Wire was the last thing I expected to be interested in because of my nickel allergy. Despite that I am deeply into it at the moment. I used to be a piano tuner/restorer in the past and seriously dealt with wire when I had to restring a piano. The ability to make ‘eyes’ into thick wire now comes in very handy. I am enjoying my wire phase very much because I can make and design my own clasps. And as long as there is no nickel involved to produce the wire there is no allergy problem.
This is the first necklace I made with not only a wire clasp but a wire chain as well. As focals I used three of my Guadiana Beads. A tutorial on how to make these is available on this site (see my post ‘Guadiana Bead’ of November the 10th 2013).
I also wrote a free tutorial on how to make this delicate clasp. Contact me on the ‘About SeaBeads’ page if you are interested in either one of the tutorials.
As a fervent beader I am always looking for beads and findings I can use in my beadwork. On one of these hunts I found some headpins with pearldrops on the end. These inspired me to make this bridal set.
Posted in Beaded Jewelry, Earrings, Necklaces, Sets
Tagged beaded jewelry, bridal set, bugle beads, earrings, headpins, necklace, pearl drops, swarovski crystals
Bracelet in ladder stitch. I fought with this one for a week. It looks so simple but I kept on making mistakes and had to pull out bits of it lots of times.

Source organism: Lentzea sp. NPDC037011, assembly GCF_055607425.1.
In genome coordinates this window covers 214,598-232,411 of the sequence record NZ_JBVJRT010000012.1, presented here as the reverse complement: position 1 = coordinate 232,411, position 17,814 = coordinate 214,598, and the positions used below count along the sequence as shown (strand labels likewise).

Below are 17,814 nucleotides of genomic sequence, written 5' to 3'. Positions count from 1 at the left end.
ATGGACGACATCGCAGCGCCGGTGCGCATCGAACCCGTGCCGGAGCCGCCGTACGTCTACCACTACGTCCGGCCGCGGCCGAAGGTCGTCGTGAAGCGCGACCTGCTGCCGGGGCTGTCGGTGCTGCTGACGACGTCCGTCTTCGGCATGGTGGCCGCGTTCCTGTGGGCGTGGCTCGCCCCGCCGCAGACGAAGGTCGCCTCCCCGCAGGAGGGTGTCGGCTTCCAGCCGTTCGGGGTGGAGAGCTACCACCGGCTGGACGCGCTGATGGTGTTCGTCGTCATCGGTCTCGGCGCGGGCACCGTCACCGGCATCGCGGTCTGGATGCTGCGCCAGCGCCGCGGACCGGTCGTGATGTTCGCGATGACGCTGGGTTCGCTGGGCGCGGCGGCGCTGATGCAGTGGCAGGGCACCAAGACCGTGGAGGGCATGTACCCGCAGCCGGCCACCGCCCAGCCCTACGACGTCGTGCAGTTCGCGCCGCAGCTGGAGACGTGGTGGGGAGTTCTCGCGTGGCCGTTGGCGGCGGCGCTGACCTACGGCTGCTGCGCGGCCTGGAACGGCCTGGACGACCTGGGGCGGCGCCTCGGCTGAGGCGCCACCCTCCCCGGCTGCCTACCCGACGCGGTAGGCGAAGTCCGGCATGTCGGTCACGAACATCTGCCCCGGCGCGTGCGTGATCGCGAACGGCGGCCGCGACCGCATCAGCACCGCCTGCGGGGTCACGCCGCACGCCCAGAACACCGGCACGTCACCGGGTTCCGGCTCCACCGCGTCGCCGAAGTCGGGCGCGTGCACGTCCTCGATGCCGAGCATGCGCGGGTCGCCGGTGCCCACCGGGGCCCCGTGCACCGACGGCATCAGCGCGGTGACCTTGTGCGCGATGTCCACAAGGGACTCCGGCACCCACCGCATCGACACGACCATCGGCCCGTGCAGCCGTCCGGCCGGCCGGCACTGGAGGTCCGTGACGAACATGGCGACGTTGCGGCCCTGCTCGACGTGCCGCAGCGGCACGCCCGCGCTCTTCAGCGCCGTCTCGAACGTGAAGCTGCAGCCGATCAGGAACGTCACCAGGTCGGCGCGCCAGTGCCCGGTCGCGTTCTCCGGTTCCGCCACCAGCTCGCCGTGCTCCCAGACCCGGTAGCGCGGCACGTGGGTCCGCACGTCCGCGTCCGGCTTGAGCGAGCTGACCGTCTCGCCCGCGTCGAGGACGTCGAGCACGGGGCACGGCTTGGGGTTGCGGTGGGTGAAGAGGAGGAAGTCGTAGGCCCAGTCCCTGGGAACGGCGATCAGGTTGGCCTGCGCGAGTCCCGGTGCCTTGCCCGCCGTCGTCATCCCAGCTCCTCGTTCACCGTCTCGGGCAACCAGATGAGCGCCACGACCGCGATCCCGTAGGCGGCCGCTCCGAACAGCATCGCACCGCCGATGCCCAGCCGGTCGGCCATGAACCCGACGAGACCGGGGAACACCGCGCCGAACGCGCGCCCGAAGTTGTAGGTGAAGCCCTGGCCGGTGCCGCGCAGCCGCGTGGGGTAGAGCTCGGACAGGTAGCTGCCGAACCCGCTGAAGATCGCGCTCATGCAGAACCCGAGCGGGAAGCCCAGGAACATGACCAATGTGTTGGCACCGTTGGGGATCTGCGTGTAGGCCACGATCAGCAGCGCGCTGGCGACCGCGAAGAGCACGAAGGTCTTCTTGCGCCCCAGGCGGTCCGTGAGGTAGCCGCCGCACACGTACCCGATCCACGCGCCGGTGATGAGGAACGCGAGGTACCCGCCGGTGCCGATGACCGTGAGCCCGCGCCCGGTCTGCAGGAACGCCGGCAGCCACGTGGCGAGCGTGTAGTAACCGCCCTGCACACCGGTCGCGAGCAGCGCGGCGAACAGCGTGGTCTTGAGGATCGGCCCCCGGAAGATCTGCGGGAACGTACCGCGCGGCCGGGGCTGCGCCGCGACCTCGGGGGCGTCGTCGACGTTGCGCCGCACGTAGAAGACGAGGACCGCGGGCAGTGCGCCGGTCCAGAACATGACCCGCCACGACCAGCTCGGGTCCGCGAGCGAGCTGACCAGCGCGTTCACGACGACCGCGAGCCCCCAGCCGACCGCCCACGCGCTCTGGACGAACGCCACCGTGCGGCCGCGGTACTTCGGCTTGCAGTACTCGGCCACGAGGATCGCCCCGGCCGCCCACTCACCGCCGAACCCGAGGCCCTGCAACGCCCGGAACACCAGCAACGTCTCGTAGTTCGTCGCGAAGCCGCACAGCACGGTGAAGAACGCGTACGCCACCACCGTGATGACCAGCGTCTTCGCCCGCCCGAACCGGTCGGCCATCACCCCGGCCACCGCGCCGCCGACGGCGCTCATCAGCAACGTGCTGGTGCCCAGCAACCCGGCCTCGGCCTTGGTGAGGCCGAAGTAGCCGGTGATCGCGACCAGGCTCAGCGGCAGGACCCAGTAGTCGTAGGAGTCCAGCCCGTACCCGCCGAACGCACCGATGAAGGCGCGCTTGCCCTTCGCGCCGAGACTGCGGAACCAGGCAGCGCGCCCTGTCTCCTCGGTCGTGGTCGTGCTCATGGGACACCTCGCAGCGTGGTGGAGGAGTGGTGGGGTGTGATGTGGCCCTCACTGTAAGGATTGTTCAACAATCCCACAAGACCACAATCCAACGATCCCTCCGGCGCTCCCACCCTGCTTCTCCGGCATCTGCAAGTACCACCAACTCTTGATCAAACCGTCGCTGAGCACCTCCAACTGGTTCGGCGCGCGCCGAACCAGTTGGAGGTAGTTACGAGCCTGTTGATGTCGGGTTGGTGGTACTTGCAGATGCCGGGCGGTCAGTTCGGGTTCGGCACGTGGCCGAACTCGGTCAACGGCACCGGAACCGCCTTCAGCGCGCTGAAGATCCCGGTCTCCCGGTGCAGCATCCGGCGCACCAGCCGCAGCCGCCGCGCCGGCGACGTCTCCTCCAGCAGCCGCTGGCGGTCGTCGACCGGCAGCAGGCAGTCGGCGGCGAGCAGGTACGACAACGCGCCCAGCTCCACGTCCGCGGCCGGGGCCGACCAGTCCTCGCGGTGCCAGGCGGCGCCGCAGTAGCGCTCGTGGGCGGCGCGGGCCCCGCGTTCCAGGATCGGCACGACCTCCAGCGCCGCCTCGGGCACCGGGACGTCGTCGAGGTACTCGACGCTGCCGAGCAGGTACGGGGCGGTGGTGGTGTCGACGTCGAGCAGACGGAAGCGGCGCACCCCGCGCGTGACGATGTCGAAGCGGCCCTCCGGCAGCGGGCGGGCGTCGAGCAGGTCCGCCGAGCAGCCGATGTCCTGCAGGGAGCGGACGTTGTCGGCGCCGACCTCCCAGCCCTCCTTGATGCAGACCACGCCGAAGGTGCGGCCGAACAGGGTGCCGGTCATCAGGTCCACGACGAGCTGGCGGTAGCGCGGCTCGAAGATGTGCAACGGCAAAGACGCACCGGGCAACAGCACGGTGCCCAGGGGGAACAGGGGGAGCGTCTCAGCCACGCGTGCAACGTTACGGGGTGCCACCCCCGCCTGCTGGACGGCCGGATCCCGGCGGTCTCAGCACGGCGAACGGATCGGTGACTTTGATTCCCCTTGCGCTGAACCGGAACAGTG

I found an elastic bracelet with stone disks on the beach. These stone beads were difficult to incorporate in my bracelet because of their irregular shapes. But I never give up so I finished it in the end.
The clasp of this bracelet is magnificent. I found a picture of it on the internet. The first record of this type of clasp is from about 1000 BC. Isn’t that something! Lorena Babcock Moore wrote a tutorial on how to make this ancient clasp. Here’s the link: http://www.mineralarts.com/artwork/WireTutorials.html.
Lorena is a self-taught artist and metal smith. She was educated as a Geologist and Botanist. Her visual art is inspired by traditional scientific illustration. Thanks very much, Lorena, for teaching me!
Some dear friends came to visit us this week. That is why I called this necklace ‘Amiga’ which means friend in Spanish.
It is made with a pendant (the same design I posted last week) and a modified St. Petersburg chain around it. And the tiniest toggle clasp I was able to make. I had to be small because the St. Petersburg chain looks very delicate and a huge clasp would not combine well.
Pendant made of a peyote bezelled piece of transparent glass. I called it Chameleon because it will adapt to whatever you are wearing underneath.
This bracelet is the exact same design as the Culatra bracelet I posted on the 11th of October last year but it looks so different. Time and time again I am amazed about the power of colors and how they work together.
Matching earrings to last week’s bracelet. How strange, I never liked using metal bits in my designs and all of a sudden I am really into it.